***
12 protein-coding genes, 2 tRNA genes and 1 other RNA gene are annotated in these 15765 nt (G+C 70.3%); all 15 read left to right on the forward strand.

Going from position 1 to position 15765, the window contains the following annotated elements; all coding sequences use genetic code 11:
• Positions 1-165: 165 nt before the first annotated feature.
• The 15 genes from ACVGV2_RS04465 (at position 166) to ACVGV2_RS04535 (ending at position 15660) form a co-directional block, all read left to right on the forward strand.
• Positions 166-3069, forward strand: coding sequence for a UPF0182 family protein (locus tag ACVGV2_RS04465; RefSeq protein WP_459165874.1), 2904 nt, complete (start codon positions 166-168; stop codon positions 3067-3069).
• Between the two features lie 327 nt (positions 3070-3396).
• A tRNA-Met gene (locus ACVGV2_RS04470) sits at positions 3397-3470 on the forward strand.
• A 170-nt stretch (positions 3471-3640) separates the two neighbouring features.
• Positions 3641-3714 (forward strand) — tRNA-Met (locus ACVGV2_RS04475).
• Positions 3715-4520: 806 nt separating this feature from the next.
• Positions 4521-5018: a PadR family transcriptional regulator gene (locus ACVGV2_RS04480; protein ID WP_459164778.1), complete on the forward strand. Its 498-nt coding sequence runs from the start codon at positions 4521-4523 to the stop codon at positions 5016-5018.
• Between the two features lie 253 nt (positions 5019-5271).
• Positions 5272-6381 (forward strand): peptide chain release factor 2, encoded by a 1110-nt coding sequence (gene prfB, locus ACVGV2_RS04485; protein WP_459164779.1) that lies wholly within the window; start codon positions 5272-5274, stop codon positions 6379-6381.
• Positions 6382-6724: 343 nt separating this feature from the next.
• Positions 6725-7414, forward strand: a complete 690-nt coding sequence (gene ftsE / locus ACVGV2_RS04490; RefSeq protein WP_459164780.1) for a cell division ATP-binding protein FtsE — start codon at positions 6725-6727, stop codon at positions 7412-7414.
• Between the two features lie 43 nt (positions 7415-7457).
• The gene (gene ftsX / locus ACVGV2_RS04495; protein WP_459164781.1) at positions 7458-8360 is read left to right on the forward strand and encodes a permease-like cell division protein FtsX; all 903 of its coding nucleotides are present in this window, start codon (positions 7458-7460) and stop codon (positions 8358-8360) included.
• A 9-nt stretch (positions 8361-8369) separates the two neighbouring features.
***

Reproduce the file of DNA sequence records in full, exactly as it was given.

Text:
12 protein-coding genes, 2 tRNA genes and 1 other RNA gene are annotated in these 15765 nt (G+C 70.3%); all 15 read left to right on the forward strand.

Going from position 1 to position 15765, the window contains the following annotated elements; all coding sequences use genetic code 11:
• Positions 1-165: 165 nt before the first annotated feature.
• The 15 genes from ACVGV2_RS04465 (at position 166) to ACVGV2_RS04535 (ending at position 15660) form a co-directional block, all read left to right on the forward strand.
• Positions 166-3069, forward strand: coding sequence for a UPF0182 family protein (locus tag ACVGV2_RS04465; RefSeq protein WP_459165874.1), 2904 nt, complete (start codon positions 166-168; stop codon positions 3067-3069).
• Between the two features lie 327 nt (positions 3070-3396).
• A tRNA-Met gene (locus ACVGV2_RS04470) sits at positions 3397-3470 on the forward strand.
• A 170-nt stretch (positions 3471-3640) separates the two neighbouring features.
• Positions 3641-3714 (forward strand) — tRNA-Met (locus ACVGV2_RS04475).
• Positions 3715-4520: 806 nt separating this feature from the next.
• Positions 4521-5018: a PadR family transcriptional regulator gene (locus ACVGV2_RS04480; protein ID WP_459164778.1), complete on the forward strand. Its 498-nt coding sequence runs from the start codon at positions 4521-4523 to the stop codon at positions 5016-5018.
• Between the two features lie 253 nt (positions 5019-5271).
• Positions 5272-6381 (forward strand): peptide chain release factor 2, encoded by a 1110-nt coding sequence (gene prfB, locus ACVGV2_RS04485; protein WP_459164779.1) that lies wholly within the window; start codon positions 5272-5274, stop codon positions 6379-6381.
• Positions 6382-6724: 343 nt separating this feature from the next.
• Positions 6725-7414, forward strand: a complete 690-nt coding sequence (gene ftsE / locus ACVGV2_RS04490; RefSeq protein WP_459164780.1) for a cell division ATP-binding protein FtsE — start codon at positions 6725-6727, stop codon at positions 7412-7414.
• Between the two features lie 43 nt (positions 7415-7457).
• The gene (gene ftsX / locus ACVGV2_RS04495; protein WP_459164781.1) at positions 7458-8360 is read left to right on the forward strand and encodes a permease-like cell division protein FtsX; all 903 of its coding nucleotides are present in this window, start codon (positions 7458-7460) and stop codon (positions 8358-8360) included.
• A 9-nt stretch (positions 8361-8369) separates the two neighbouring features.